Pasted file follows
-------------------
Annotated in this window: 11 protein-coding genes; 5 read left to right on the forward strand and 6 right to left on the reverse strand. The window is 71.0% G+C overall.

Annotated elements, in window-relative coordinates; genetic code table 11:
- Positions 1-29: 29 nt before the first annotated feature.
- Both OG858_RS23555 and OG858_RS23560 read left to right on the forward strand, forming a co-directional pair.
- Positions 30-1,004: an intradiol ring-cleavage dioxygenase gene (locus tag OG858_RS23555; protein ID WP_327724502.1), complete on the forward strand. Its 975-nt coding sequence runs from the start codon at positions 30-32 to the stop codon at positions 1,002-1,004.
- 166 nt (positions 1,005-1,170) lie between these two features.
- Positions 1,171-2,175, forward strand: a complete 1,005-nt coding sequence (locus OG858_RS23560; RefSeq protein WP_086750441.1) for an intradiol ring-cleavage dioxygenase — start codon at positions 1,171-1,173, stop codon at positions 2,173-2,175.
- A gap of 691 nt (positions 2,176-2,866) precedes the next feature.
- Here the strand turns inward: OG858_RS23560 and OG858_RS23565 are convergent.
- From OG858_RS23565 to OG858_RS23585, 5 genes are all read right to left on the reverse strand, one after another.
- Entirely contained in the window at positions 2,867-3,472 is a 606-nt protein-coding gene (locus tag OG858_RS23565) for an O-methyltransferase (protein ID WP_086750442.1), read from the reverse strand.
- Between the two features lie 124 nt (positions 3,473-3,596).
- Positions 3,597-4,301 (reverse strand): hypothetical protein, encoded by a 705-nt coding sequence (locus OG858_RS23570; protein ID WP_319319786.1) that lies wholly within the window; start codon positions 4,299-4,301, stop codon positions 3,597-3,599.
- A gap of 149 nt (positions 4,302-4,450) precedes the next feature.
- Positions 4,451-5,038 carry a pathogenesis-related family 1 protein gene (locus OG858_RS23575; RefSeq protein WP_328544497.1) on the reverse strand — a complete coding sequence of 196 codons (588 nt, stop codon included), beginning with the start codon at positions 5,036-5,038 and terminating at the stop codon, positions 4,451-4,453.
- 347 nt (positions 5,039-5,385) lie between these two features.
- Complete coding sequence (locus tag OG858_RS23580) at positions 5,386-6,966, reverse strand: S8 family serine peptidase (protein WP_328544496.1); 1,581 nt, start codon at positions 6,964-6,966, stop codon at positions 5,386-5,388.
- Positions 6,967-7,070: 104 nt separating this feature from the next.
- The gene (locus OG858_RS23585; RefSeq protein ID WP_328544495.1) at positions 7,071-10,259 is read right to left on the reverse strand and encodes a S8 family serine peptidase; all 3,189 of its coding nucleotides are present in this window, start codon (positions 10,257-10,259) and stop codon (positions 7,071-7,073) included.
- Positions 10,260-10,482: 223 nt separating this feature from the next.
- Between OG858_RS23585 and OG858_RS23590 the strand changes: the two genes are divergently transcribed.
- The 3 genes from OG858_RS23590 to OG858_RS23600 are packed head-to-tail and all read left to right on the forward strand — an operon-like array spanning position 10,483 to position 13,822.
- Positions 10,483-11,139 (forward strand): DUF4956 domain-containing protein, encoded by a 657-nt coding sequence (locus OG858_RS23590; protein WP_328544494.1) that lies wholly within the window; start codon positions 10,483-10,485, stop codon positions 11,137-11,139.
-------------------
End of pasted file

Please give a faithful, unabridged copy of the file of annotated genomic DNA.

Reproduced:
Annotated in this window: 11 protein-coding genes; 5 read left to right on the forward strand and 6 right to left on the reverse strand. The window is 71.0% G+C overall.

Annotated elements, in window-relative coordinates; genetic code table 11:
- Positions 1-29: 29 nt before the first annotated feature.
- Both OG858_RS23555 and OG858_RS23560 read left to right on the forward strand, forming a co-directional pair.
- Positions 30-1,004: an intradiol ring-cleavage dioxygenase gene (locus tag OG858_RS23555; protein ID WP_327724502.1), complete on the forward strand. Its 975-nt coding sequence runs from the start codon at positions 30-32 to the stop codon at positions 1,002-1,004.
- 166 nt (positions 1,005-1,170) lie between these two features.
- Positions 1,171-2,175, forward strand: a complete 1,005-nt coding sequence (locus OG858_RS23560; RefSeq protein WP_086750441.1) for an intradiol ring-cleavage dioxygenase — start codon at positions 1,171-1,173, stop codon at positions 2,173-2,175.
- A gap of 691 nt (positions 2,176-2,866) precedes the next feature.
- Here the strand turns inward: OG858_RS23560 and OG858_RS23565 are convergent.
- From OG858_RS23565 to OG858_RS23585, 5 genes are all read right to left on the reverse strand, one after another.
- Entirely contained in the window at positions 2,867-3,472 is a 606-nt protein-coding gene (locus tag OG858_RS23565) for an O-methyltransferase (protein ID WP_086750442.1), read from the reverse strand.
- Between the two features lie 124 nt (positions 3,473-3,596).
- Positions 3,597-4,301 (reverse strand): hypothetical protein, encoded by a 705-nt coding sequence (locus OG858_RS23570; protein ID WP_319319786.1) that lies wholly within the window; start codon positions 4,299-4,301, stop codon positions 3,597-3,599.
- A gap of 149 nt (positions 4,302-4,450) precedes the next feature.
- Positions 4,451-5,038 carry a pathogenesis-related family 1 protein gene (locus OG858_RS23575; RefSeq protein WP_328544497.1) on the reverse strand — a complete coding sequence of 196 codons (588 nt, stop codon included), beginning with the start codon at positions 5,036-5,038 and terminating at the stop codon, positions 4,451-4,453.
- 347 nt (positions 5,039-5,385) lie between these two features.
- Complete coding sequence (locus tag OG858_RS23580) at positions 5,386-6,966, reverse strand: S8 family serine peptidase (protein WP_328544496.1); 1,581 nt, start codon at positions 6,964-6,966, stop codon at positions 5,386-5,388.
- Positions 6,967-7,070: 104 nt separating this feature from the next.
- The gene (locus OG858_RS23585; RefSeq protein ID WP_328544495.1) at positions 7,071-10,259 is read right to left on the reverse strand and encodes a S8 family serine peptidase; all 3,189 of its coding nucleotides are present in this window, start codon (positions 10,257-10,259) and stop codon (positions 7,071-7,073) included.
- Positions 10,260-10,482: 223 nt separating this feature from the next.
- Between OG858_RS23585 and OG858_RS23590 the strand changes: the two genes are divergently transcribed.
- The 3 genes from OG858_RS23590 to OG858_RS23600 are packed head-to-tail and all read left to right on the forward strand — an operon-like array spanning position 10,483 to position 13,822.
- Positions 10,483-11,139 (forward strand): DUF4956 domain-containing protein, encoded by a 657-nt coding sequence (locus OG858_RS23590; protein WP_328544494.1) that lies wholly within the window; start codon positions 10,483-10,485, stop codon positions 11,137-11,139.